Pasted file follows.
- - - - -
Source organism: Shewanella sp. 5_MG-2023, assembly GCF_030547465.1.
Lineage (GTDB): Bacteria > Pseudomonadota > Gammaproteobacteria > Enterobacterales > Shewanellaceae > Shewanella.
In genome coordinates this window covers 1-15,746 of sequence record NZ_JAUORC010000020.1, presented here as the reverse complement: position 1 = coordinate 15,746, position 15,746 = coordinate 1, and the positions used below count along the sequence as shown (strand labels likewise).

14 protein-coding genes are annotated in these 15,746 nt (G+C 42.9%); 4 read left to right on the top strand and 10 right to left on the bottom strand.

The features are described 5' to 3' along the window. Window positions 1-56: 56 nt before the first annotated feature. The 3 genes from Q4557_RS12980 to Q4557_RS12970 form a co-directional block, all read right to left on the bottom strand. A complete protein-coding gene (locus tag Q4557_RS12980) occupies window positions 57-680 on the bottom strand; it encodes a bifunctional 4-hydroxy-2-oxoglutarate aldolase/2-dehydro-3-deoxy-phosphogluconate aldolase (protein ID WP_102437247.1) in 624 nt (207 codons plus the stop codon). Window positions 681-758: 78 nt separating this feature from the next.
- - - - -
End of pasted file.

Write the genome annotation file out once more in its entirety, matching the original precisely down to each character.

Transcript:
Source organism: Shewanella sp. 5_MG-2023, assembly GCF_030547465.1.
Lineage (GTDB): Bacteria > Pseudomonadota > Gammaproteobacteria > Enterobacterales > Shewanellaceae > Shewanella.
In genome coordinates this window covers 1-15,746 of sequence record NZ_JAUORC010000020.1, presented here as the reverse complement: position 1 = coordinate 15,746, position 15,746 = coordinate 1, and the positions used below count along the sequence as shown (strand labels likewise).

14 protein-coding genes are annotated in these 15,746 nt (G+C 42.9%); 4 read left to right on the top strand and 10 right to left on the bottom strand.

The features are described 5' to 3' along the window. Window positions 1-56: 56 nt before the first annotated feature. The 3 genes from Q4557_RS12980 to Q4557_RS12970 form a co-directional block, all read right to left on the bottom strand. A complete protein-coding gene (locus tag Q4557_RS12980) occupies window positions 57-680 on the bottom strand; it encodes a bifunctional 4-hydroxy-2-oxoglutarate aldolase/2-dehydro-3-deoxy-phosphogluconate aldolase (protein ID WP_102437247.1) in 624 nt (207 codons plus the stop codon). Window positions 681-758: 78 nt separating this feature from the next.